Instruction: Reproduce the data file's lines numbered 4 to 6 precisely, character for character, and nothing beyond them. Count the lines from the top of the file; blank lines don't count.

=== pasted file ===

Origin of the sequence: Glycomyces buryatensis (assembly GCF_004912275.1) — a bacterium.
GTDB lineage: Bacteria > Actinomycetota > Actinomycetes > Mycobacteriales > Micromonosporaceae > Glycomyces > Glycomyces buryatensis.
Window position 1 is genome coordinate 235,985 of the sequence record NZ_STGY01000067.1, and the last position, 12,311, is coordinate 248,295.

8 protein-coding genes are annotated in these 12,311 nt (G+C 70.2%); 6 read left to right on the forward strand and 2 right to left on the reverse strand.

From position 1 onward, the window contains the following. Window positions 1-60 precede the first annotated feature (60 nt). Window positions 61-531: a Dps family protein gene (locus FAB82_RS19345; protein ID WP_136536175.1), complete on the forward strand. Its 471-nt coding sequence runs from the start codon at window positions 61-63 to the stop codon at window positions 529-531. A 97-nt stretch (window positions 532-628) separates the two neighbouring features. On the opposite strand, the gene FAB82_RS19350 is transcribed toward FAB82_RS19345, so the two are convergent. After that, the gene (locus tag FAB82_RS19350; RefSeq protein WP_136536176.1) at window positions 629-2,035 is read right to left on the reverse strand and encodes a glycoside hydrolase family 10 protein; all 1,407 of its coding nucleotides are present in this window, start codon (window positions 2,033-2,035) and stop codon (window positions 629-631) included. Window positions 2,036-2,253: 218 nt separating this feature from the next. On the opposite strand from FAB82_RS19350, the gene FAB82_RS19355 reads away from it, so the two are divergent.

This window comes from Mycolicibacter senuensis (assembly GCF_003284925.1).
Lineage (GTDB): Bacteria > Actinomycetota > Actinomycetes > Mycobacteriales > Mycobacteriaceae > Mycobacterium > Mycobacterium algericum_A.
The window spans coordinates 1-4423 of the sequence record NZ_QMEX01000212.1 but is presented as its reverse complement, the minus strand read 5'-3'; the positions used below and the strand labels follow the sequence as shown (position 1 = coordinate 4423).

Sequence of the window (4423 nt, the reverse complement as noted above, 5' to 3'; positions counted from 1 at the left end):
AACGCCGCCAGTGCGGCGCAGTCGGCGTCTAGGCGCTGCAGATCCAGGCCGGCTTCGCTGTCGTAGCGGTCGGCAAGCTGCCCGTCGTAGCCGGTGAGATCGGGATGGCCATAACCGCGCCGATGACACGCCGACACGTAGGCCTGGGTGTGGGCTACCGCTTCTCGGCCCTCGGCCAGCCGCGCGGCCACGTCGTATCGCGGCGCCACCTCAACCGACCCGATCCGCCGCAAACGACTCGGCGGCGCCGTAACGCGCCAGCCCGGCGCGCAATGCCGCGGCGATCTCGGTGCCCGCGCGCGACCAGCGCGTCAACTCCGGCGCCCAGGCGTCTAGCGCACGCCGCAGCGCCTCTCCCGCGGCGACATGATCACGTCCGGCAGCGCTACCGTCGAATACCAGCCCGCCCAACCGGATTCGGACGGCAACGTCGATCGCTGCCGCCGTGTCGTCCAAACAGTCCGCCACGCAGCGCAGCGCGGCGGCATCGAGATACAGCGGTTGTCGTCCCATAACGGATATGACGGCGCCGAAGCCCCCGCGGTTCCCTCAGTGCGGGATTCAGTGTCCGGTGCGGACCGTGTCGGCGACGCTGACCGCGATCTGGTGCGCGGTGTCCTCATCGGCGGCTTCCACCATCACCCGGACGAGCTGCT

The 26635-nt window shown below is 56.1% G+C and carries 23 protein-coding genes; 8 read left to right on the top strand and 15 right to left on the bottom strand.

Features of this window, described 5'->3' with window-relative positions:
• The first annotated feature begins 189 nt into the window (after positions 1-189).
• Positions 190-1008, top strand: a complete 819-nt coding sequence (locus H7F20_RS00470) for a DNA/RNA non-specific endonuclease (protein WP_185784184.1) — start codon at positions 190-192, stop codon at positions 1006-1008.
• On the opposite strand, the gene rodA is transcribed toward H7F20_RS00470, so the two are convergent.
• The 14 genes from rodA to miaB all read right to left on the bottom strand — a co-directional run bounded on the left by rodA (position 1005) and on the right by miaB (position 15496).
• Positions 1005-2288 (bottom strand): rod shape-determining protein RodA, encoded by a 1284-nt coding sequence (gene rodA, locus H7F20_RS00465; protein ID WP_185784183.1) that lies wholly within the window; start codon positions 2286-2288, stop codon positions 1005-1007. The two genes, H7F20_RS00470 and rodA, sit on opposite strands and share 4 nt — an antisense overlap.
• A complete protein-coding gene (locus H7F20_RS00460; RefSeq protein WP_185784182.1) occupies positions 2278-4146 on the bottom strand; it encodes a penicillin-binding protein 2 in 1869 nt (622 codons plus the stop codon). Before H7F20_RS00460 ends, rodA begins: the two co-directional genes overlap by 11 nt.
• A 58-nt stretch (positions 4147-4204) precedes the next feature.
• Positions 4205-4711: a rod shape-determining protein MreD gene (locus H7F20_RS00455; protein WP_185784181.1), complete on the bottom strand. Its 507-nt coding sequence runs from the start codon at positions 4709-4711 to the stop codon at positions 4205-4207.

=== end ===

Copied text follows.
8 protein-coding genes are annotated in these 12,311 nt (G+C 70.2%); 6 read left to right on the forward strand and 2 right to left on the reverse strand.

From position 1 onward, the window contains the following. Window positions 1-60 precede the first annotated feature (60 nt). Window positions 61-531: a Dps family protein gene (locus FAB82_RS19345; protein ID WP_136536175.1), complete on the forward strand. Its 471-nt coding sequence runs from the start codon at window positions 61-63 to the stop codon at window positions 529-531. A 97-nt stretch (window positions 532-628) separates the two neighbouring features. On the opposite strand, the gene FAB82_RS19350 is transcribed toward FAB82_RS19345, so the two are convergent. After that, the gene (locus tag FAB82_RS19350; RefSeq protein WP_136536176.1) at window positions 629-2,035 is read right to left on the reverse strand and encodes a glycoside hydrolase family 10 protein; all 1,407 of its coding nucleotides are present in this window, start codon (window positions 2,033-2,035) and stop codon (window positions 629-631) included. Window positions 2,036-2,253: 218 nt separating this feature from the next. On the opposite strand from FAB82_RS19350, the gene FAB82_RS19355 reads away from it, so the two are divergent.

This window comes from Mycolicibacter senuensis (assembly GCF_003284925.1).